OBJECTIVE. Our goal was to report the presentation, complications, and treatment strategies for infants with congenital dacryocystocele.
PATIENTS AND METHODS. We performed a retrospective chart review of all patients presenting with dacryocystoceles to Children's Hospital Boston between the years of 1997 and 2006. This study was approved by the institutional review board.
RESULTS. Forty-two patients (46 eyes) were identified (18 male, 24 female), presenting at a median age of 7 days of life. Twenty-eight (65%) patients presented with cellulitis or dacryocystitis and required systemic antibiotics. Four (9.5%) patients presented with respiratory compromise. Resolution occurred with conservative treatment for 10 eyes, but 36 (78%) required surgical intervention. Seventeen (37%) eyes received probing in the office or nursery, and 13 (76%) were successful. Probing in the operating room was required for 21 patients, 8 of whom required marsupialization of an intranasal cyst.
CONCLUSIONS. Although congenital dacryocystoceles may resolve with conservative measures, many become infected and require systemic antibiotic treatment, and most require surgical intervention. Referral in the early neonatal period can aid in timely intervention before complications such as infection occur.
Congenital dacryocystoceles (mucocele, amniotocele) are a relatively rare variant of nasolacrimal duct obstruction (NLDO), accounting for only 0.1% of infants with congenital NLDO.1 Infants with any lacrimal anomaly present to the pediatrician first, so an awareness of this condition and its potential complications is important. Typical NLDO presents more often in the first weeks or months of life with symptoms of excess tearing and/or discharge. A bluish, cystic, firm mass below the medial canthus (the angle formed by the union of the upper and lower eyelids medially) presenting shortly after birth is the classic presentation for a dacryocystocele.2–4 The anatomic anomaly responsible for the 2 conditions differ. NLDO is usually a result of a blockage at the distal end of the nasolacrimal system at the valve of Hasner, although blockage may also occur at the level of the puncta. Dacryocystoceles occur when the mesoderm fails to canalize distally, and along with the distal obstruction there is a functional or mechanical proximal obstruction.5 The result is distension of the lacrimal sac below the medial canthal tendon, which may appear as a mass that causes an upward slanting of the palpebral fissure nasally3,6 (Fig 1), or the lacrimal sac contents may cause a cystic expansion into the nose (Fig 2). Encephaloceles, hemangiomas, dermoids, and nasal gliomas can also present similarly and must be considered in the differential diagnosis. Patients with dacryocystoceles can also present with infection, difficulty breathing, or difficulty with breastfeeding on the mother's breast ipsilateral to the dacryocystocele. It is important for the pediatrician to correctly identify congenital dacryocystoceles and appropriately refer the infant to a pediatric ophthalmologist, because life-threatening complications can arise.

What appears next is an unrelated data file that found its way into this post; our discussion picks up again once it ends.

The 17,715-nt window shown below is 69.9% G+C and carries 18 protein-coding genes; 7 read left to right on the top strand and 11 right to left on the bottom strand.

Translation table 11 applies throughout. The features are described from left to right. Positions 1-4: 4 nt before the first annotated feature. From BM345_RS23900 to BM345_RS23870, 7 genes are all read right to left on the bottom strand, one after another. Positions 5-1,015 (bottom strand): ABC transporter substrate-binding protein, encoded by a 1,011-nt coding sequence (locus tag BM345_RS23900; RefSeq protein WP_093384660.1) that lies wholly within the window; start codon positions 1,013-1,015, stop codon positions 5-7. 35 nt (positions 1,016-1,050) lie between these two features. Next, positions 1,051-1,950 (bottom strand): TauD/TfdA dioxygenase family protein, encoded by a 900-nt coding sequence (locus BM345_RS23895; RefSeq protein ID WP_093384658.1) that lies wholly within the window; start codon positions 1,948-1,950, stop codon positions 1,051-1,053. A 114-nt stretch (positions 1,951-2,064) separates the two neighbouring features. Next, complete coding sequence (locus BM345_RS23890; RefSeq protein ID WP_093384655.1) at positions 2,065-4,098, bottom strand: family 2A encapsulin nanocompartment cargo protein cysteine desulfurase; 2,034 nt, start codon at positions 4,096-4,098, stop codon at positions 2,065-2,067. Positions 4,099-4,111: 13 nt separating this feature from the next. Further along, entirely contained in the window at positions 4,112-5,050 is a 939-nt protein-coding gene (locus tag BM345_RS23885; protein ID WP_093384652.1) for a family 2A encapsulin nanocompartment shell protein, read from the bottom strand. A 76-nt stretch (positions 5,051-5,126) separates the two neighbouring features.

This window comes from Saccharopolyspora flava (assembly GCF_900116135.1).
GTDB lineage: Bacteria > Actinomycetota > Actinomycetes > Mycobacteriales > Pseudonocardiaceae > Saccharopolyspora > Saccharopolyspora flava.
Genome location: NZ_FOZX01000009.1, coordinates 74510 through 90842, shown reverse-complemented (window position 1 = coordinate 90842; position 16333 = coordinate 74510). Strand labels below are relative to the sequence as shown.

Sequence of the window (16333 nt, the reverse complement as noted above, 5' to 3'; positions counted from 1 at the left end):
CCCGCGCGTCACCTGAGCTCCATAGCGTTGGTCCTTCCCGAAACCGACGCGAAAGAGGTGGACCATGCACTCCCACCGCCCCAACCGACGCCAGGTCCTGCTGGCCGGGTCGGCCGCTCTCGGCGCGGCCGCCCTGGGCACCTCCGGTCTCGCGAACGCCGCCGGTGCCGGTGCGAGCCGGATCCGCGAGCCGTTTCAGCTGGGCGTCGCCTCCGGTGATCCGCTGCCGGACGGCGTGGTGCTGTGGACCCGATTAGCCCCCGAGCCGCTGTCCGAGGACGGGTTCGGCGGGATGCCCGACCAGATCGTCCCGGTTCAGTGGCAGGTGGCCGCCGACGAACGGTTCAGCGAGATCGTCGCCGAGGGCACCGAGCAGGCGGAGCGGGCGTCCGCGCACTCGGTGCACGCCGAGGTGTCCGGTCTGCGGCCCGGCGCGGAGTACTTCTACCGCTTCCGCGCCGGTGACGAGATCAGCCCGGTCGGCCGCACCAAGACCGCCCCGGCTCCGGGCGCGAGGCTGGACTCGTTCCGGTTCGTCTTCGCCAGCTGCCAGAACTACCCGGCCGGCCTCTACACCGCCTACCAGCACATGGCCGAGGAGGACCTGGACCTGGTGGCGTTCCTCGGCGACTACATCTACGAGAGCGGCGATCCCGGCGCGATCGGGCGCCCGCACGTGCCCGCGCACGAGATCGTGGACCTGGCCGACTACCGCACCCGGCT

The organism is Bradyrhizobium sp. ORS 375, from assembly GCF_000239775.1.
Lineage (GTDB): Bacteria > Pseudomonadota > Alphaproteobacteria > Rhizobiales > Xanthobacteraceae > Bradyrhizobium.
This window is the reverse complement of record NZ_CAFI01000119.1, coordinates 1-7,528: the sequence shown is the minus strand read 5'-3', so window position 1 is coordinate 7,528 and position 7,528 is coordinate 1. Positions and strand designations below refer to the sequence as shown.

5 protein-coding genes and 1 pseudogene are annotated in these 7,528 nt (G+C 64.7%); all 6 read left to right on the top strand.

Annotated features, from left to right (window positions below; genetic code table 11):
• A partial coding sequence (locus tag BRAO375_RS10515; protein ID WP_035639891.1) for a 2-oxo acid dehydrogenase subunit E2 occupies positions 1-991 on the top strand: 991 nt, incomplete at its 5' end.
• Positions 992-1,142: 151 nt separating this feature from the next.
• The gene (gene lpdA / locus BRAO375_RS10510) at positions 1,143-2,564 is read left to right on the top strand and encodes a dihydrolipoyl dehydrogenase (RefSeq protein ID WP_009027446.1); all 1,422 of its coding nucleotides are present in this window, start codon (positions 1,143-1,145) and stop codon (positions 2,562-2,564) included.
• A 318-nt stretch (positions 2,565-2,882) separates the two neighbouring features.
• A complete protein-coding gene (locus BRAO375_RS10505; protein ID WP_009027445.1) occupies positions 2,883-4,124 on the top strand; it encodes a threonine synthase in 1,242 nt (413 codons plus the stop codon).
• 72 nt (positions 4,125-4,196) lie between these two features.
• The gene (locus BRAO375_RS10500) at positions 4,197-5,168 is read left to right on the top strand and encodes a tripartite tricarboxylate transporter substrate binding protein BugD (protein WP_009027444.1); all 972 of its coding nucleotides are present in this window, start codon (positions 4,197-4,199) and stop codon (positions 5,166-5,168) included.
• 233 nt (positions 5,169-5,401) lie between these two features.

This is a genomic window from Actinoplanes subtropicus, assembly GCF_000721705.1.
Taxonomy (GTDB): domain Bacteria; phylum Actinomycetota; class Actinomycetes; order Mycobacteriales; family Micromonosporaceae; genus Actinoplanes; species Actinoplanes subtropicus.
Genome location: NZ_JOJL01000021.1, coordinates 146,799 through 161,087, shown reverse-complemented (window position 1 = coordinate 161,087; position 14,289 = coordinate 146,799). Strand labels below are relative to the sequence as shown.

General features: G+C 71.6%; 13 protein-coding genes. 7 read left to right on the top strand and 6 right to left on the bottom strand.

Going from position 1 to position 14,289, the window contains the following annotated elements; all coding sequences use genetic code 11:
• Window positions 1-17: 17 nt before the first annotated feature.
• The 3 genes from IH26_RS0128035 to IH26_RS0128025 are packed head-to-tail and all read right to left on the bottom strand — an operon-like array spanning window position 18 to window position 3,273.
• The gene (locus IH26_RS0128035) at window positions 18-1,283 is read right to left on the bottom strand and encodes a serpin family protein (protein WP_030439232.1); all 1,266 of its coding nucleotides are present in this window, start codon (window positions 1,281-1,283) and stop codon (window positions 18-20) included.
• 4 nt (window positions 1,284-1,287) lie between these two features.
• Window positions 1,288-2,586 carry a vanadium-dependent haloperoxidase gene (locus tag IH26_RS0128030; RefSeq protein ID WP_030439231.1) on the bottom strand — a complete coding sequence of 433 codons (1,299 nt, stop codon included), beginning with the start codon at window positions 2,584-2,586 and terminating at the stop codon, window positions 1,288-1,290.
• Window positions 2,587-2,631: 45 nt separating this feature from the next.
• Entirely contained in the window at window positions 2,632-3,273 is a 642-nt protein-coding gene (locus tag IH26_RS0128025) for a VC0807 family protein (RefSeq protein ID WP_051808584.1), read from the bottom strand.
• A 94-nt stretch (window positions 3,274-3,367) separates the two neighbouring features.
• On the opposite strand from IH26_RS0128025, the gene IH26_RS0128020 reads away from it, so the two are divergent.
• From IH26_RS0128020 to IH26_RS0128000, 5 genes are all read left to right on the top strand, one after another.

Conservative management of dacryocystoceles includes the use of gentle pressure over the lacrimal sac, which can facilitate decompression and drainage of the contents into the nose. Antibiotic drops may also be used prophylactically before infection occurs. The resolution rate after a short course of topical antibiotics, warm compresses, and massage has been reported to be 76%.4,7 However, dacryocystitis can develop within a few days or weeks and requires intravenous antibiotics to prevent life-threatening sepsis. Another serious complication of dacryocystocele is respiratory compromise, which occurs when there is a large intranasal cystic component causing blockage of the nasal cavity.4,8–10 Infants may present with grunting or labored breathing, and radiologic imaging, if performed, will reveal the intranasal cysts.11 Large intranasal cysts can sometimes also be visualized with nasal endoscopy, which is a valuable adjunct to the treatment plan for dacryocystoceles10–12 (Fig 2). In cases of infection or respiratory compromise, probing is necessary.
Probing and irrigation of the nasolacrimal system has been shown to effectively ameliorate the obstructions present in dacryocystoceles, although marsupialization of the cyst wall is often necessary for those with an intranasal component.13 Probing consists of inserting a metal probe via the punctum and canalicular system and passing it down through the nasolacrimal sac past the distal obstruction. Probing can be performed in the office, eliminating the need for general anesthesia,2–4 although for cases complicated by intranasal cysts or infection, the probing is often performed in the operating room.4,5 When dacryocystitis occurs, probing of the nasolacrimal system is often delayed 24 to 48 hours for systemic antibiotic therapy to take effect. Careful probing with a fine (#00-0000) Bowman probe can permit evacuation of the sac with minimal risk of creating a false passage.14